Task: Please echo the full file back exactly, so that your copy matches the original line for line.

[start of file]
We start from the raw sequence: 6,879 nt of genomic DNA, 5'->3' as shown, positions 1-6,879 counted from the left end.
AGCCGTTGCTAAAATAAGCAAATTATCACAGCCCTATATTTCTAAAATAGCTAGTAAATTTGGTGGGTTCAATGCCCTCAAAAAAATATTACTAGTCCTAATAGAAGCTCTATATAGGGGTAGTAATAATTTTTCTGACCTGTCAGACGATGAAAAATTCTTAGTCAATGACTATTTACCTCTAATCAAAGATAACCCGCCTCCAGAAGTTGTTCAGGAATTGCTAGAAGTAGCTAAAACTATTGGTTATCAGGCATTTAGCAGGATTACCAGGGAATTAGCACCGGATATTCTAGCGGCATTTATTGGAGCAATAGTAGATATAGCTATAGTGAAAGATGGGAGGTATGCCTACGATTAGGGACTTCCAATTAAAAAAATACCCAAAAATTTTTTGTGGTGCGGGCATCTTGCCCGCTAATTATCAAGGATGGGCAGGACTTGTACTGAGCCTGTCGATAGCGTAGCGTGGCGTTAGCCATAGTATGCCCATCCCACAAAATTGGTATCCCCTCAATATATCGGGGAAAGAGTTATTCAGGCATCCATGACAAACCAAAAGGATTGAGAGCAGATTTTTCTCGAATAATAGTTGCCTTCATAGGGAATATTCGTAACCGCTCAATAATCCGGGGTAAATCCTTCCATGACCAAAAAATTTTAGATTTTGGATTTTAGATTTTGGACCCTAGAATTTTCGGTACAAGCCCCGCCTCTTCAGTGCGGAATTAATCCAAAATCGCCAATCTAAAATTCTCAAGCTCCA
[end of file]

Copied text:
We start from the raw sequence: 6,879 nt of genomic DNA, 5'->3' as shown, positions 1-6,879 counted from the left end.
AGCCGTTGCTAAAATAAGCAAATTATCACAGCCCTATATTTCTAAAATAGCTAGTAAATTTGGTGGGTTCAATGCCCTCAAAAAAATATTACTAGTCCTAATAGAAGCTCTATATAGGGGTAGTAATAATTTTTCTGACCTGTCAGACGATGAAAAATTCTTAGTCAATGACTATTTACCTCTAATCAAAGATAACCCGCCTCCAGAAGTTGTTCAGGAATTGCTAGAAGTAGCTAAAACTATTGGTTATCAGGCATTTAGCAGGATTACCAGGGAATTAGCACCGGATATTCTAGCGGCATTTATTGGAGCAATAGTAGATATAGCTATAGTGAAAGATGGGAGGTATGCCTACGATTAGGGACTTCCAATTAAAAAAATACCCAAAAATTTTTTGTGGTGCGGGCATCTTGCCCGCTAATTATCAAGGATGGGCAGGACTTGTACTGAGCCTGTCGATAGCGTAGCGTGGCGTTAGCCATAGTATGCCCATCCCACAAAATTGGTATCCCCTCAATATATCGGGGAAAGAGTTATTCAGGCATCCATGACAAACCAAAAGGATTGAGAGCAGATTTTTCTCGAATAATAGTTGCCTTCATAGGGAATATTCGTAACCGCTCAATAATCCGGGGTAAATCCTTCCATGACCAAAAAATTTTAGATTTTGGATTTTAGATTTTGGACCCTAGAATTTTCGGTACAAGCCCCGCCTCTTCAGTGCGGAATTAATCCAAAATCGCCAATCTAAAATTCTCAAGCTCCA